During the ceremony, the service is read to both couples, but those points that require responses are read twice. The first bride and groom answer first.
At the end of the ceremony, the first bride and groom leave first, followed by the second bride and groom. The maids of honor follow, walking with the two best men, then the bridesmaids and ushers, in pairs, with the older couple's attendants going first.
Q. How else does a double wedding differ from a single wedding?
A. They don't really differ, other than in the areas mentioned above and in the fact that there are simply more people to arrange. The seating of the parents during the ceremony is more complicated. When two sisters share a double wedding, both grooms' parents must either agree to share the first pew on the right or they must draw lots for it. If the brides are not sisters, their two mothers share the first pew.
At the reception, two separate receiving lines are formed when the brides are not sisters. When they are sisters, their mother—and their father, if he wishes— stand first. Next to them is the first groom's mother, then the first, or older, bride and her groom, followed by the second groom's mother, and then the second bride and groom. Both maids of honor join the line, but not the bridesmaids since the line is already quite long. If the groom's fathers wish to be in the receiving line, they would stand after their wives.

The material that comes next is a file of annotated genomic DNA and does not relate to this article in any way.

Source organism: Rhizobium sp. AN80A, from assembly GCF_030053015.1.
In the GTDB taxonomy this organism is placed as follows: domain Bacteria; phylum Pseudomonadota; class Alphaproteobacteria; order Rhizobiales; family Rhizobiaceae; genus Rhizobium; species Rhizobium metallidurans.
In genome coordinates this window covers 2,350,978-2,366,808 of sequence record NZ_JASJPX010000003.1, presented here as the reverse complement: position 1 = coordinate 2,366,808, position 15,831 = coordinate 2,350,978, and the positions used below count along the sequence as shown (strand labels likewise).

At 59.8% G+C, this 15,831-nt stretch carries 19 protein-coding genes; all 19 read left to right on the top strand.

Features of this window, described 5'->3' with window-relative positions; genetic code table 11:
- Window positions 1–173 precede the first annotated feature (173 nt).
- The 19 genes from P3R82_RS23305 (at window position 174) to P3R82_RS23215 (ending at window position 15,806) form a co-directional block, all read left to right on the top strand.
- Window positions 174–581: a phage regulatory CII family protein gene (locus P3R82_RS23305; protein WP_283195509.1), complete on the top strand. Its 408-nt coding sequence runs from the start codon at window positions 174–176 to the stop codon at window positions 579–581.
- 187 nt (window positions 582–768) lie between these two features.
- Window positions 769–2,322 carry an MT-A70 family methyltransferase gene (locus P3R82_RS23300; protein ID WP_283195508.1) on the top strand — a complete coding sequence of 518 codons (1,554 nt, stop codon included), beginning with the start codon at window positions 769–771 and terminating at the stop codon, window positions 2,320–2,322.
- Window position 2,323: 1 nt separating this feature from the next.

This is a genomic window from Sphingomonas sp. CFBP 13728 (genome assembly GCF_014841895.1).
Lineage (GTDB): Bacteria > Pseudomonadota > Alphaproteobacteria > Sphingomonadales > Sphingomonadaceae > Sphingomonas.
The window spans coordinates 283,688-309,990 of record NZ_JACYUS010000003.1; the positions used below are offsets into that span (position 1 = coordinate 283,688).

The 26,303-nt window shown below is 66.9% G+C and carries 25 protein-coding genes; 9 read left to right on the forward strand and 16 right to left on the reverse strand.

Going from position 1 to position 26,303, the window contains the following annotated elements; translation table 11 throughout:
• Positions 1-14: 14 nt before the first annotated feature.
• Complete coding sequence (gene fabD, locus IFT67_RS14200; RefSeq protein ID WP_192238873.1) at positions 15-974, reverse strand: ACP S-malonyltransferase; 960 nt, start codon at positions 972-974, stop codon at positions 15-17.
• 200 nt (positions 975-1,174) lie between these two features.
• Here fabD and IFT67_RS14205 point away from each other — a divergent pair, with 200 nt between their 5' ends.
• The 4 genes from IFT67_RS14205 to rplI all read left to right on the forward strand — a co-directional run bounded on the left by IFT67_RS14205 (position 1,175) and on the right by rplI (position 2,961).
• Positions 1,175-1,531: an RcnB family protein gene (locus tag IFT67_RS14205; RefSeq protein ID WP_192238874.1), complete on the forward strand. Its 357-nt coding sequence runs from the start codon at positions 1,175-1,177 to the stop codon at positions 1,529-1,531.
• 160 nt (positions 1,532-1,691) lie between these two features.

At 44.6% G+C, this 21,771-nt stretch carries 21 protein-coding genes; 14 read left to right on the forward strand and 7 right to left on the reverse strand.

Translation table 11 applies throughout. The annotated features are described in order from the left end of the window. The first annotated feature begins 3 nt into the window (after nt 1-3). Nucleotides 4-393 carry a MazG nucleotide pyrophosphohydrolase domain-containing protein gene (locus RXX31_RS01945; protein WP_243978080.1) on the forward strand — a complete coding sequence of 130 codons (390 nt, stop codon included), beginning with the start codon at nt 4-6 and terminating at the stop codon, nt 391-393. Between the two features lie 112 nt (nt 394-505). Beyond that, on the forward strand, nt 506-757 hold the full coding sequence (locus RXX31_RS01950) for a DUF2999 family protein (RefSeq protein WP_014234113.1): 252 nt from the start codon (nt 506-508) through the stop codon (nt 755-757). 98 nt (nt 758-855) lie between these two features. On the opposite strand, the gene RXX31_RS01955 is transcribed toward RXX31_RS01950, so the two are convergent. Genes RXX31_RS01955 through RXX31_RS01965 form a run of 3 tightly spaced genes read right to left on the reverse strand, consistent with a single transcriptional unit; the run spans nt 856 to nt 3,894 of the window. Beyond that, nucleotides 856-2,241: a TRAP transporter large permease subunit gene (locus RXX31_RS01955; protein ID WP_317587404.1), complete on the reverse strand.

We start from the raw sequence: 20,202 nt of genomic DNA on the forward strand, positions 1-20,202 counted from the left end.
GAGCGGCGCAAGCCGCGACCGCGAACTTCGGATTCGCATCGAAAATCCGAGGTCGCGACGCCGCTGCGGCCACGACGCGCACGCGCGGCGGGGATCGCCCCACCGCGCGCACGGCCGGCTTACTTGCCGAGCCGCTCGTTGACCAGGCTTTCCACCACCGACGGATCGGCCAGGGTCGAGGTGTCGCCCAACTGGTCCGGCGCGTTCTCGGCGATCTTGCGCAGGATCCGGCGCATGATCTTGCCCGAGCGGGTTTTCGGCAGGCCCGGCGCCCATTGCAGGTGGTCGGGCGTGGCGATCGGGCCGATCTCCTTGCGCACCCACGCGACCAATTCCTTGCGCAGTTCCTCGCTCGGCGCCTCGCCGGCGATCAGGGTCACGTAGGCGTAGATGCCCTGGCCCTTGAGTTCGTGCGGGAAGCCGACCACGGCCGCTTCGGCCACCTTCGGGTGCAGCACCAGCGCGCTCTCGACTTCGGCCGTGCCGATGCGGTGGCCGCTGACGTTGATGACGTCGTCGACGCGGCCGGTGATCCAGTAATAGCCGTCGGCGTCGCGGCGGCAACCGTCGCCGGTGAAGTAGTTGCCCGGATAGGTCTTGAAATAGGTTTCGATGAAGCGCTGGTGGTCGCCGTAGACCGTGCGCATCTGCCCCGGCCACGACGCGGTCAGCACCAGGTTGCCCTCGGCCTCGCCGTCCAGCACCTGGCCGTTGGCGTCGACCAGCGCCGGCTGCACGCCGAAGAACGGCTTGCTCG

When each couple has many attendants, it is better that they have separate bridal tables, close to or facing each other. Each couple has its own cake, and they cut them one after the other so that each may watch the other's ceremony.
If there are three sets of parents involved, they generally share the parents' table at the reception. If four sets of parents are involved, it is more comfortable to have two separate tables so that grandparents, etc., may be included.